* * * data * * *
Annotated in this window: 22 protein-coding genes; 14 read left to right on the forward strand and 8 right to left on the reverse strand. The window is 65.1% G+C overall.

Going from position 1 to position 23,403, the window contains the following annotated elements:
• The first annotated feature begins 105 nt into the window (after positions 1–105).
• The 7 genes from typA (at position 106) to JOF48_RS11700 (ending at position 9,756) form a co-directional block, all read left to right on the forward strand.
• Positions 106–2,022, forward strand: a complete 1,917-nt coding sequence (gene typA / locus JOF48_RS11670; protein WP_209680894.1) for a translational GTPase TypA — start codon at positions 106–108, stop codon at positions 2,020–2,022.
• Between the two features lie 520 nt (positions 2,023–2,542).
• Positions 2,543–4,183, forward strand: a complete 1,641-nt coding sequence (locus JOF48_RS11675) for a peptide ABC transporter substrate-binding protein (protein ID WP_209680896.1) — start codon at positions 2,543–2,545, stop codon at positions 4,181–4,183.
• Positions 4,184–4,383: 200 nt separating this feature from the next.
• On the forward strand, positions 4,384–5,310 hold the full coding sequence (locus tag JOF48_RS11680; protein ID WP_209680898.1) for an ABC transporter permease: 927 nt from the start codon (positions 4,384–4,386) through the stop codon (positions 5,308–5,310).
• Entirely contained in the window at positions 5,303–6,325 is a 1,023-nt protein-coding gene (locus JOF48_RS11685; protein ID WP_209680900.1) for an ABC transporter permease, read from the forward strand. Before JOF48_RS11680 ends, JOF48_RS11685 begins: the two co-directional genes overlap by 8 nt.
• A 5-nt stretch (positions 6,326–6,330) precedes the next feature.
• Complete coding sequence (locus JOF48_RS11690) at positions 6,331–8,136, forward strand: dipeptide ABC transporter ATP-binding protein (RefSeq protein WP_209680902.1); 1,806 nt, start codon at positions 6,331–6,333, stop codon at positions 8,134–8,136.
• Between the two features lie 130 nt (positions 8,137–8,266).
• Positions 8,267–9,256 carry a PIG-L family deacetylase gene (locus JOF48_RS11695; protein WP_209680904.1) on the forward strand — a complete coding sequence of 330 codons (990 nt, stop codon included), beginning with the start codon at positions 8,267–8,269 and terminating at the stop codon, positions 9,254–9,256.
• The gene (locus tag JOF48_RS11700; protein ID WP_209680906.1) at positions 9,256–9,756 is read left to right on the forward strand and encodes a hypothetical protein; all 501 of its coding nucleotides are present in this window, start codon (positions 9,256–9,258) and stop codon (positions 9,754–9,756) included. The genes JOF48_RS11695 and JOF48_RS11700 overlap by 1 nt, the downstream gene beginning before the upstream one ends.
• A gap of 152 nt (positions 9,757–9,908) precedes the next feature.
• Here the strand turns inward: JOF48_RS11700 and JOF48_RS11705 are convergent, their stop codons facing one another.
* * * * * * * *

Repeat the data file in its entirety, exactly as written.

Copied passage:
Annotated in this window: 22 protein-coding genes; 14 read left to right on the forward strand and 8 right to left on the reverse strand. The window is 65.1% G+C overall.

Going from position 1 to position 23,403, the window contains the following annotated elements:
• The first annotated feature begins 105 nt into the window (after positions 1–105).
• The 7 genes from typA (at position 106) to JOF48_RS11700 (ending at position 9,756) form a co-directional block, all read left to right on the forward strand.
• Positions 106–2,022, forward strand: a complete 1,917-nt coding sequence (gene typA / locus JOF48_RS11670; protein WP_209680894.1) for a translational GTPase TypA — start codon at positions 106–108, stop codon at positions 2,020–2,022.
• Between the two features lie 520 nt (positions 2,023–2,542).
• Positions 2,543–4,183, forward strand: a complete 1,641-nt coding sequence (locus JOF48_RS11675) for a peptide ABC transporter substrate-binding protein (protein ID WP_209680896.1) — start codon at positions 2,543–2,545, stop codon at positions 4,181–4,183.
• Positions 4,184–4,383: 200 nt separating this feature from the next.
• On the forward strand, positions 4,384–5,310 hold the full coding sequence (locus tag JOF48_RS11680; protein ID WP_209680898.1) for an ABC transporter permease: 927 nt from the start codon (positions 4,384–4,386) through the stop codon (positions 5,308–5,310).
• Entirely contained in the window at positions 5,303–6,325 is a 1,023-nt protein-coding gene (locus JOF48_RS11685; protein ID WP_209680900.1) for an ABC transporter permease, read from the forward strand. Before JOF48_RS11680 ends, JOF48_RS11685 begins: the two co-directional genes overlap by 8 nt.
• A 5-nt stretch (positions 6,326–6,330) precedes the next feature.
• Complete coding sequence (locus JOF48_RS11690) at positions 6,331–8,136, forward strand: dipeptide ABC transporter ATP-binding protein (RefSeq protein WP_209680902.1); 1,806 nt, start codon at positions 6,331–6,333, stop codon at positions 8,134–8,136.
• Between the two features lie 130 nt (positions 8,137–8,266).
• Positions 8,267–9,256 carry a PIG-L family deacetylase gene (locus JOF48_RS11695; protein WP_209680904.1) on the forward strand — a complete coding sequence of 330 codons (990 nt, stop codon included), beginning with the start codon at positions 8,267–8,269 and terminating at the stop codon, positions 9,254–9,256.
• The gene (locus tag JOF48_RS11700; protein ID WP_209680906.1) at positions 9,256–9,756 is read left to right on the forward strand and encodes a hypothetical protein; all 501 of its coding nucleotides are present in this window, start codon (positions 9,256–9,258) and stop codon (positions 9,754–9,756) included. The genes JOF48_RS11695 and JOF48_RS11700 overlap by 1 nt, the downstream gene beginning before the upstream one ends.
• A gap of 152 nt (positions 9,757–9,908) precedes the next feature.
• Here the strand turns inward: JOF48_RS11700 and JOF48_RS11705 are convergent, their stop codons facing one another.